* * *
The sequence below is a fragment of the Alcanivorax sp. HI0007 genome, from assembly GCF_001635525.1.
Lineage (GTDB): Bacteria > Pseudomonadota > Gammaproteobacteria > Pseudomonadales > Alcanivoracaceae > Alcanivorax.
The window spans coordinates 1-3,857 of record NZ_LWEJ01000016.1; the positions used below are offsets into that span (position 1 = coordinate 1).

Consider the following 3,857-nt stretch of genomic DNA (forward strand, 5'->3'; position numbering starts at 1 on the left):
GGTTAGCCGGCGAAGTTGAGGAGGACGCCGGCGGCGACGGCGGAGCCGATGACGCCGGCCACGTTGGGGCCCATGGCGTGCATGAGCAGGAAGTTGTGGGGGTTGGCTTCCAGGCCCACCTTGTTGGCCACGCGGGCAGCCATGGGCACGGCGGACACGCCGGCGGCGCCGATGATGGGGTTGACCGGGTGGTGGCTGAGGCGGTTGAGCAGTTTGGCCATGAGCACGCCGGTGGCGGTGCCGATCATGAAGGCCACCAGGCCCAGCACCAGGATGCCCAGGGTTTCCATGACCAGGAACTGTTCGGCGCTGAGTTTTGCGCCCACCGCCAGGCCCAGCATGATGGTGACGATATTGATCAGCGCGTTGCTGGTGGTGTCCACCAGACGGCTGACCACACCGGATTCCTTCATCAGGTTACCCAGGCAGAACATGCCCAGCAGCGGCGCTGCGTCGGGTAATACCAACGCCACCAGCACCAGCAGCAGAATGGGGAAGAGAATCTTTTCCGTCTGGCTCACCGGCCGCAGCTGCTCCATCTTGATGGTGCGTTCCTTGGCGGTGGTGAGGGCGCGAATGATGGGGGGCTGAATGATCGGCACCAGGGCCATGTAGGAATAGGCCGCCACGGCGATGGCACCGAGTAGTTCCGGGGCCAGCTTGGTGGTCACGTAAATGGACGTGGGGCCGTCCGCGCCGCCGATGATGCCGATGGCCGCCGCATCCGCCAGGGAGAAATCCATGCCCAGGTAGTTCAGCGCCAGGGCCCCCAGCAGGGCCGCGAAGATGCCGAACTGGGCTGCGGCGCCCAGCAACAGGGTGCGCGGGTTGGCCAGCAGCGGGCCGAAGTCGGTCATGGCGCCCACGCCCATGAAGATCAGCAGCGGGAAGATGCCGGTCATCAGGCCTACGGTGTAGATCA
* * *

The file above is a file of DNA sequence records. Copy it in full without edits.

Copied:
The sequence below is a fragment of the Alcanivorax sp. HI0007 genome, from assembly GCF_001635525.1.
Lineage (GTDB): Bacteria > Pseudomonadota > Gammaproteobacteria > Pseudomonadales > Alcanivoracaceae > Alcanivorax.
The window spans coordinates 1-3,857 of record NZ_LWEJ01000016.1; the positions used below are offsets into that span (position 1 = coordinate 1).

Consider the following 3,857-nt stretch of genomic DNA (forward strand, 5'->3'; position numbering starts at 1 on the left):
GGTTAGCCGGCGAAGTTGAGGAGGACGCCGGCGGCGACGGCGGAGCCGATGACGCCGGCCACGTTGGGGCCCATGGCGTGCATGAGCAGGAAGTTGTGGGGGTTGGCTTCCAGGCCCACCTTGTTGGCCACGCGGGCAGCCATGGGCACGGCGGACACGCCGGCGGCGCCGATGATGGGGTTGACCGGGTGGTGGCTGAGGCGGTTGAGCAGTTTGGCCATGAGCACGCCGGTGGCGGTGCCGATCATGAAGGCCACCAGGCCCAGCACCAGGATGCCCAGGGTTTCCATGACCAGGAACTGTTCGGCGCTGAGTTTTGCGCCCACCGCCAGGCCCAGCATGATGGTGACGATATTGATCAGCGCGTTGCTGGTGGTGTCCACCAGACGGCTGACCACACCGGATTCCTTCATCAGGTTACCCAGGCAGAACATGCCCAGCAGCGGCGCTGCGTCGGGTAATACCAACGCCACCAGCACCAGCAGCAGAATGGGGAAGAGAATCTTTTCCGTCTGGCTCACCGGCCGCAGCTGCTCCATCTTGATGGTGCGTTCCTTGGCGGTGGTGAGGGCGCGAATGATGGGGGGCTGAATGATCGGCACCAGGGCCATGTAGGAATAGGCCGCCACGGCGATGGCACCGAGTAGTTCCGGGGCCAGCTTGGTGGTCACGTAAATGGACGTGGGGCCGTCCGCGCCGCCGATGATGCCGATGGCCGCCGCATCCGCCAGGGAGAAATCCATGCCCAGGTAGTTCAGCGCCAGGGCCCCCAGCAGGGCCGCGAAGATGCCGAACTGGGCTGCGGCGCCCAGCAACAGGGTGCGCGGGTTGGCCAGCAGCGGGCCGAAGTCGGTCATGGCGCCCACGCCCATGAAGATCAGCAGCGGGAAGATGCCGGTCATCAGGCCTACGGTGTAGATCA